Tom Kacich: For years, many in C-U ignored Decoration Day
For a holiday whose roots were firmly planted in Illinois, Decoration Day — later known as Memorial Day — didn't become a large scale observance in Champaign-Urbana until 1880.
That was 12 years after Gen. John Logan had issued his general order that May 30, 1868, was designated "for the purpose of strewing with flowers or otherwise decorating the graves of comrades who died in defense of their country during the late rebellion," or the Civil War.
Since both Logan and Abraham Lincoln were at least adopted sons of Illinois — Logan was born here, Lincoln spent most of his time in Illinois and is buried less than 100 miles from here — it made sense that Champaign County would observe the day.
But no, it became the duty of the editors of the weekly Champaign County Gazette almost annually to berate citizens for ignoring it.
1871: "People (are) all too busy making a few dirty dollars to waste any time in paying homage to the fallen brave. Individual efforts, however, placed formal adornments upon the graves of almost every soldier resting in Mt. Hope."
1872: "In localities like ours, where the people are dumb to the past, and to not see fit to make any fitting public demonstration, then let the friends and relatives of the departed perform what has become almost a duty."
1873: "The decoration ceremonies were observed by the scholars attending the public schools, Friday last. We hope that the tribute paid to the union dead, inaugurated by the little folk in this city, will be productive of a more general observance in the future."
1874: "Decoration Day was allowed to pass away in Champaign without the slightest observance. This seems like shameful neglect when we remember the number of brave men from this county who gave their lives for the union."
1877: "Numerous flags decorated Main Street in Urbana, but that was the extent of the local services."
In the meantime, hamlets smaller than Champaign and Urbana, including Rantoul and Monticello, held Decoration Day events. In Rantoul in 1875, for example, an estimated 1,500 to 2,500 people gathered at Walnut Grove on the west side of the village for prayers, addresses, music and to watch about two dozen young girls decorate the graves of fallen soldiers.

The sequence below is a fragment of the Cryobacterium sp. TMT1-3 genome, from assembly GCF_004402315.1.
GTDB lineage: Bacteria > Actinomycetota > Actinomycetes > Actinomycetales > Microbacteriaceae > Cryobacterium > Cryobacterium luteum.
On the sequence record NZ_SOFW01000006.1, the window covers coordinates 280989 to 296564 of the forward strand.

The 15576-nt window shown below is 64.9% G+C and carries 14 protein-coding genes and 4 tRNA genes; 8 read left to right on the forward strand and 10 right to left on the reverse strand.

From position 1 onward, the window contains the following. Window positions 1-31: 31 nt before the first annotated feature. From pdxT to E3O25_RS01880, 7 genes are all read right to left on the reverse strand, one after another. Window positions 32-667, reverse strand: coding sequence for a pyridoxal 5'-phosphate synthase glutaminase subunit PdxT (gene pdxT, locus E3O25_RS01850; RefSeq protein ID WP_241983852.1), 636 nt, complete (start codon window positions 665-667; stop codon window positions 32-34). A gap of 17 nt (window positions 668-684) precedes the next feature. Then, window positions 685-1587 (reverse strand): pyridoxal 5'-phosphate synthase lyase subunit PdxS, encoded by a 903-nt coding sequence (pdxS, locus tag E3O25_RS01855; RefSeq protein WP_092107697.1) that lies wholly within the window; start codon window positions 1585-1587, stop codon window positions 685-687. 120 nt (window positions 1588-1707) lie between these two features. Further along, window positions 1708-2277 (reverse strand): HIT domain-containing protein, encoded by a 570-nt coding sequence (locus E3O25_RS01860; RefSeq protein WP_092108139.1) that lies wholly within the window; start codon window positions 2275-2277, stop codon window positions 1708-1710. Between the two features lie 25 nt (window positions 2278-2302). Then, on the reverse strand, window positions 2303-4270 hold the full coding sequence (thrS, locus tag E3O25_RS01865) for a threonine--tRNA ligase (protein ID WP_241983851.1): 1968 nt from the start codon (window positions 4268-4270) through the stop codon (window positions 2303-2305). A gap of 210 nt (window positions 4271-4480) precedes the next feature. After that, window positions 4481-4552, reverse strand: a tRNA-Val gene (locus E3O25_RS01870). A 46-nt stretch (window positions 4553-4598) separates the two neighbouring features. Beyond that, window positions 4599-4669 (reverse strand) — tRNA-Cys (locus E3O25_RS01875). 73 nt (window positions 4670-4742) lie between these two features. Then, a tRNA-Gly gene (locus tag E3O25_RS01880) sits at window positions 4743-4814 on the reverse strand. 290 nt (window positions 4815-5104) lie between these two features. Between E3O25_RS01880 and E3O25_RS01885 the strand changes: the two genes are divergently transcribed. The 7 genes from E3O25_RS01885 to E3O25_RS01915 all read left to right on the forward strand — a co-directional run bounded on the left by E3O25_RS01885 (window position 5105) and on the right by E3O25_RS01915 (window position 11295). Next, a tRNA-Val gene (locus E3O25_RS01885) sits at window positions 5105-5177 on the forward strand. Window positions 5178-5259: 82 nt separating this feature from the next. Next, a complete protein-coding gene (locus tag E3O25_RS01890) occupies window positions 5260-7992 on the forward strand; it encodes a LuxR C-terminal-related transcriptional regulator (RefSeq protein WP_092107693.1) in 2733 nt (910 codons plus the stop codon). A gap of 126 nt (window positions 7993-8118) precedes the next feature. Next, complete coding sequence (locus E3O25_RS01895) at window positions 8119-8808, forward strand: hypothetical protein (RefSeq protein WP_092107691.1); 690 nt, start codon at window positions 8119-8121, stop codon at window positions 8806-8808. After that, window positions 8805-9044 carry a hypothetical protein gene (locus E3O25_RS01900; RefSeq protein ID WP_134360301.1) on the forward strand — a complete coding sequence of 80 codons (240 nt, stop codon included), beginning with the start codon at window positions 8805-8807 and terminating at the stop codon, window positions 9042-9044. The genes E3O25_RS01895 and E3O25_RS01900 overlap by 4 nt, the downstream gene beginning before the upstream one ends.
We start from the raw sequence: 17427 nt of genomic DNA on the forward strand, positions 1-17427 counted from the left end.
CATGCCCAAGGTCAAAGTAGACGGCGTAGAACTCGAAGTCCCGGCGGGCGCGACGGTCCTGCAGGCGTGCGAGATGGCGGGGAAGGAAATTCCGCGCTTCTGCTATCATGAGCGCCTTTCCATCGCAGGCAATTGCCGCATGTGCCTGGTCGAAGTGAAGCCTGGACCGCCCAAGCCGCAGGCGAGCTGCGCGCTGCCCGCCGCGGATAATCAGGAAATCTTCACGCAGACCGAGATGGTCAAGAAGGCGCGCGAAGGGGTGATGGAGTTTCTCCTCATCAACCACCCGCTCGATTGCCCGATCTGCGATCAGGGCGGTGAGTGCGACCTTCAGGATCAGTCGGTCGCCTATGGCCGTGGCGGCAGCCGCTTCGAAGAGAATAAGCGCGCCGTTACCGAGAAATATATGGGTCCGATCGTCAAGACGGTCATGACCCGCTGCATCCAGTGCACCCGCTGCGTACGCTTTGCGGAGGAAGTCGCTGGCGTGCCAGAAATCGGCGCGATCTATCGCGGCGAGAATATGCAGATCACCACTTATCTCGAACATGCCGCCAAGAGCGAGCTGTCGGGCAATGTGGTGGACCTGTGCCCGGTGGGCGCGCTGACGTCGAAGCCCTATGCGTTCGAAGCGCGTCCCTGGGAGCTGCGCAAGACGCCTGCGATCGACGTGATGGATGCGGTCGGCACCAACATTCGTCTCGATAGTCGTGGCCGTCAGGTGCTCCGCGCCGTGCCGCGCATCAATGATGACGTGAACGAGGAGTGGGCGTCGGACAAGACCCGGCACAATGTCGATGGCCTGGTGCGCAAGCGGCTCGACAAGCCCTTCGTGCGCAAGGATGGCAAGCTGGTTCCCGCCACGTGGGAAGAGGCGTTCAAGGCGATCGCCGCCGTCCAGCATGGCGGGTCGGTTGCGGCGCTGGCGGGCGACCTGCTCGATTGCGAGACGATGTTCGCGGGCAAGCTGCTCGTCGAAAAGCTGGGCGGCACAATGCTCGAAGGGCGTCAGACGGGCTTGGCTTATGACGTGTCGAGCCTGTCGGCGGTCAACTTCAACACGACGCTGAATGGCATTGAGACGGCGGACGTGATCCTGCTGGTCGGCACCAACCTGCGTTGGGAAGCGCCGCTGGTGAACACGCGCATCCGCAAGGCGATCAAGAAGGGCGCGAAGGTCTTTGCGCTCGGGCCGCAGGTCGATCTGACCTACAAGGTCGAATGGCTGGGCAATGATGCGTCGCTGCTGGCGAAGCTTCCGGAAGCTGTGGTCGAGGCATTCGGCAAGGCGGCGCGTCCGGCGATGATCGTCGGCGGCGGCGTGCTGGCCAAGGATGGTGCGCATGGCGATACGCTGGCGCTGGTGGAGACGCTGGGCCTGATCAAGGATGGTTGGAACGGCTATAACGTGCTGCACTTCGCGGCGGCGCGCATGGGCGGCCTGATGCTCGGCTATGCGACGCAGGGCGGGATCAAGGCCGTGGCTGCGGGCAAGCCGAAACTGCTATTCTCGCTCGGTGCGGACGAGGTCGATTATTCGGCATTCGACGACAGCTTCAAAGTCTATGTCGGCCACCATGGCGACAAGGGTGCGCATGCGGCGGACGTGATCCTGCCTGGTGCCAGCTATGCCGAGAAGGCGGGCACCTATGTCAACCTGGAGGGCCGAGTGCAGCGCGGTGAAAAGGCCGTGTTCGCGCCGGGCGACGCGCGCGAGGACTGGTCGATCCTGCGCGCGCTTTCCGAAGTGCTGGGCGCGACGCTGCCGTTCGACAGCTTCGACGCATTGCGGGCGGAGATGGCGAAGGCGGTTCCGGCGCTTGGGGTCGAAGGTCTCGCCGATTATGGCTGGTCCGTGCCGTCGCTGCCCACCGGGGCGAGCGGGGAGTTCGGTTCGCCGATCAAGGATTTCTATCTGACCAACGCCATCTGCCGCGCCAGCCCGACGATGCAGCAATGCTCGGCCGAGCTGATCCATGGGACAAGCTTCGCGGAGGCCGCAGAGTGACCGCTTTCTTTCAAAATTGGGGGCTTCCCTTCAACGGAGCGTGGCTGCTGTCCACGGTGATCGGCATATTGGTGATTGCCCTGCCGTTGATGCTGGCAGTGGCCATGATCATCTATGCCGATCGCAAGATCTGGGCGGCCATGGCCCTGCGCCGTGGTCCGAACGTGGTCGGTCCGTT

"Almost the entire population, not only of the village but of the adjacent country for miles around, came together to assist in or to encourage by their presence this tender memorial of the noble patriots who gave their all that the Republic might live," reported the Gazette.
Finally, on Sunday, May 30, 1880, Champaign-Urbana and its combined population of more than 8,000 finally held a mass Decoration Day observance at Mount Hope.
About 50 ex-soldiers and citizens had met about two weeks prior to plan the event. The first thing they decided was to schedule the observance for 3 p.m. Sunday the 30th, although the governor of Illinois had proclaimed Saturday the 29th as the proper date.
"(I)t was finally decided by a unanimous vote that the ceremonies would be appropriately conducted on Sunday, thereby giving the laboring people, farmers and clerks an opportunity to participate," the Gazette reported. "The ceremonies will be of a solemn and serious order, and nothing partaking of the character of a jollification will be permitted to transpire."
People were urged to donate their flowers to the ceremony and deliver them by 2 p.m. Saturday so that "all the ladies of the city" could prepare them "for decorating purposes."
It rained almost all day Saturday, poured again Saturday night, and Sunday dawned with gray skies. There was concern the event would be canceled. But the Decoration Day committee decided to carry out as much of the program as possible, and quickly informed all local churches of such.
About 2,000 people attended the ceremonies, including a number of Civil War veterans. There was a funeral dirge, prayers, the singing of "America," speeches and eulogies, the singing of "Tenting on the Old Camp Ground," more speeches, the playing of "Hail Columbia" and finally the decorating of graves.
There were enough flowers, the Gazette said, "to almost hide from sight all the graves of soldiers that were found."
The graves of 36 white soldiers and nine "colored" soldiers were decorated.
But many graves — more than 15 years after the end of the war between the states — still were unmarked or could not be found.
"After the decoration," the Gazette wrote, "the large assemblage of people dispersed quietly to their homes, impressed with the solemnity of the occasion and conscious of having for once, at least, shown the respect due to those who risked their lives that their country might live."
Tom Kacich is a News-Gazette editor and columnist. His column appears on Sundays and Wednesdays. He can be reached at 351-5221 or at email@example.com.